*One Week Exhibition*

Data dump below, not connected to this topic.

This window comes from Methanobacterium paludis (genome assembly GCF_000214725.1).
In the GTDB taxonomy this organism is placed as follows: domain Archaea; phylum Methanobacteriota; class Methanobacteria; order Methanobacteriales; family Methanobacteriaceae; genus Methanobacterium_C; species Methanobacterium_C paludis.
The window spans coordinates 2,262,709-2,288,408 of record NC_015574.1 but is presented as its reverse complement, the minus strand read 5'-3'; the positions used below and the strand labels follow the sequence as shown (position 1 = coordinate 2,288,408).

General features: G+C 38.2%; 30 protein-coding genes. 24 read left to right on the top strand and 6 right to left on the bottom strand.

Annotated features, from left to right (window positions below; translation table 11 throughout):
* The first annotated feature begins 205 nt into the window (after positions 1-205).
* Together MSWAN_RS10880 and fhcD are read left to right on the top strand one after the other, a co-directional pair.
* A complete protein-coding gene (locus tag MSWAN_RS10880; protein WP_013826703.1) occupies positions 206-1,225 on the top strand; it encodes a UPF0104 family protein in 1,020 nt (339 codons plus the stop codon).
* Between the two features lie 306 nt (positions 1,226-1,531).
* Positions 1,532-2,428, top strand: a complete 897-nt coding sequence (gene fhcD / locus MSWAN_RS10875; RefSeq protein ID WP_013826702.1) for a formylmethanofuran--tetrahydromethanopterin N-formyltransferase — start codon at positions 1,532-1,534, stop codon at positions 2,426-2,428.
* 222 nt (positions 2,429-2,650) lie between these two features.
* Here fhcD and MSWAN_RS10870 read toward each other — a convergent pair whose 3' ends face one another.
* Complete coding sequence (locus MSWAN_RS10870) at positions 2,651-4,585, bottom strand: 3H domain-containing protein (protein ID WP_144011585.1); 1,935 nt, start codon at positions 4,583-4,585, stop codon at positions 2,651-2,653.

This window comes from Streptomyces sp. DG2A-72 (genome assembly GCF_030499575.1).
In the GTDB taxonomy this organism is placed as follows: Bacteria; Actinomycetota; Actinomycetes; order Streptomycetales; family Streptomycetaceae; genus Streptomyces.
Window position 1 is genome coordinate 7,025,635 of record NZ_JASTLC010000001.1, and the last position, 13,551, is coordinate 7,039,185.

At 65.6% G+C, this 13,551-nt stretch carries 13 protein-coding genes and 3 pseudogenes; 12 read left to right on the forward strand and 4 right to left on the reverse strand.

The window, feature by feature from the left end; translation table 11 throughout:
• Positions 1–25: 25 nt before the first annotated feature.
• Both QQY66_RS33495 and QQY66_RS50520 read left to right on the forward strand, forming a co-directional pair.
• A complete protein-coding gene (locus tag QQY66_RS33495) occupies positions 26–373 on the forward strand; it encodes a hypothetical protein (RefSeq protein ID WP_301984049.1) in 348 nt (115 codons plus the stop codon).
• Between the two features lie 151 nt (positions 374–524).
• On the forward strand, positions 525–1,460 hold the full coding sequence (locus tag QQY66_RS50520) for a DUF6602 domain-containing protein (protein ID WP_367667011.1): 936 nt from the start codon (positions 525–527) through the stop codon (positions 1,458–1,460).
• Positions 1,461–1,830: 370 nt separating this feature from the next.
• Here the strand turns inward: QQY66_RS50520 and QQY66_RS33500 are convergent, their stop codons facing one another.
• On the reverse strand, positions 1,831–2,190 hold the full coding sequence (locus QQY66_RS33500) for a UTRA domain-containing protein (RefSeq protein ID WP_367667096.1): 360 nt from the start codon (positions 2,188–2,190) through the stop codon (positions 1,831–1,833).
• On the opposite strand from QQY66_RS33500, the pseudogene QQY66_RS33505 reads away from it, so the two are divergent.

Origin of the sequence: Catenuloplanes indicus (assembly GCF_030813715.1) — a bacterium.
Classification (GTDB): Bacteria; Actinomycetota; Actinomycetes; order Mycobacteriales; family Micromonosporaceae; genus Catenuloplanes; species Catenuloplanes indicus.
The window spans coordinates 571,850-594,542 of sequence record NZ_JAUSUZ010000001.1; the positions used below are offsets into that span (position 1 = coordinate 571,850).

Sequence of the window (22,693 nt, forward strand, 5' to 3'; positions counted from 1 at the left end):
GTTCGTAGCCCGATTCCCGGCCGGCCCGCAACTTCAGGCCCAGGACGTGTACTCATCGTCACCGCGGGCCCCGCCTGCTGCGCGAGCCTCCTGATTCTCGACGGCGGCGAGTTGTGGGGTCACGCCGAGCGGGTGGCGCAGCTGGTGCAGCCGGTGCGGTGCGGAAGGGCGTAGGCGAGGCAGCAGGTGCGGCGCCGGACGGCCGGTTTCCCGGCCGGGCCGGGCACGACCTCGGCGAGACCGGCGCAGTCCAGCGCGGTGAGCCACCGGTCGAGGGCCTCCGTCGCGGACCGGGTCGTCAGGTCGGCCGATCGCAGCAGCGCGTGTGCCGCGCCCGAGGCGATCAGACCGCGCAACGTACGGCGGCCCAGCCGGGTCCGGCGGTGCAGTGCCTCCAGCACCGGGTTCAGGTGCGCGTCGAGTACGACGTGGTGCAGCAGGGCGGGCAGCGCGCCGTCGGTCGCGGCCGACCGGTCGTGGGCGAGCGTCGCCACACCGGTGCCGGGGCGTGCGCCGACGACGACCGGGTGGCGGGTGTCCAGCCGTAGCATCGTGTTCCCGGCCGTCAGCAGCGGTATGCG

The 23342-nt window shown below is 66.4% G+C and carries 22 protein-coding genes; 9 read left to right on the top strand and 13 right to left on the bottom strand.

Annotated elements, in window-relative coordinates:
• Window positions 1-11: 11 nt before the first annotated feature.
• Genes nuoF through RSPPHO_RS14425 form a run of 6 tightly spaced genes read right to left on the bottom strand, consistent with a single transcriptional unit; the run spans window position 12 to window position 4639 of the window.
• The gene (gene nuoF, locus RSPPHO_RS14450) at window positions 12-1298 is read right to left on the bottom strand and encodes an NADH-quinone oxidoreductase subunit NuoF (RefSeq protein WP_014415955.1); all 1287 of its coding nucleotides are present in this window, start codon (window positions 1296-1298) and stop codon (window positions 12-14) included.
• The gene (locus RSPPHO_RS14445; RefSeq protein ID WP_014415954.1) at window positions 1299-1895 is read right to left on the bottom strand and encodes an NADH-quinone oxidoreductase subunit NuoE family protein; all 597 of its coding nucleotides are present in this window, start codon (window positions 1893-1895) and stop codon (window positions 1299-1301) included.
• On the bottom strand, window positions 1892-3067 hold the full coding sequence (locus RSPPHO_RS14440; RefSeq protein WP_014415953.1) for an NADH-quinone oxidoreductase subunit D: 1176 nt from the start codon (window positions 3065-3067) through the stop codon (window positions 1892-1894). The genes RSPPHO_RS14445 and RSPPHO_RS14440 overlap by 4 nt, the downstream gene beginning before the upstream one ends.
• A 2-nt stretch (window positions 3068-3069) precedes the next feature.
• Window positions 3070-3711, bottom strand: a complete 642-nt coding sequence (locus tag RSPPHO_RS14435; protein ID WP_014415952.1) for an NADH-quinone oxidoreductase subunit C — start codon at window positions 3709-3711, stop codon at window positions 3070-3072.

Gilbert Luján was born in French Camp, California in 1940, to parents of Mexican and indigenous ancestry from West Texas. He moved to East Los Angeles when he was 6 months old, where he spent the majority of his childhood and adolescence. After serving in the Air Force, Luján earned his B.A. in ceramic sculpture from California State University, Long Beach, and then his M.F.A. from the University of California, Irvine. In the early 70s he worked as the Art Director for the East L.A. art journal Con Safos, through which he met the other members of the artist collective Los Four (Frank Romero, Carlos Almaraz, and Roberto de la Rocha), which he co-founded. Following the success of Los Four, Luján became at teacher at Fresno City College and later Pomona College. In 1990 he was commissioned as a design principal for the Hollywood & Vine station on the Metro Rail Red Line. Luján is best known for his use of colorful imagery, anthropomorphic animals, cars with exaggerated proportions and Dia De Los Muertos installation altars. Luján passed away on July 24, 2011, at the age of 70. This small exhibition at Craig Krull Gallery is both a celebration of Luján's life and career, as well as a traditional Mexican ofrenda, and opens on Day of the Dead.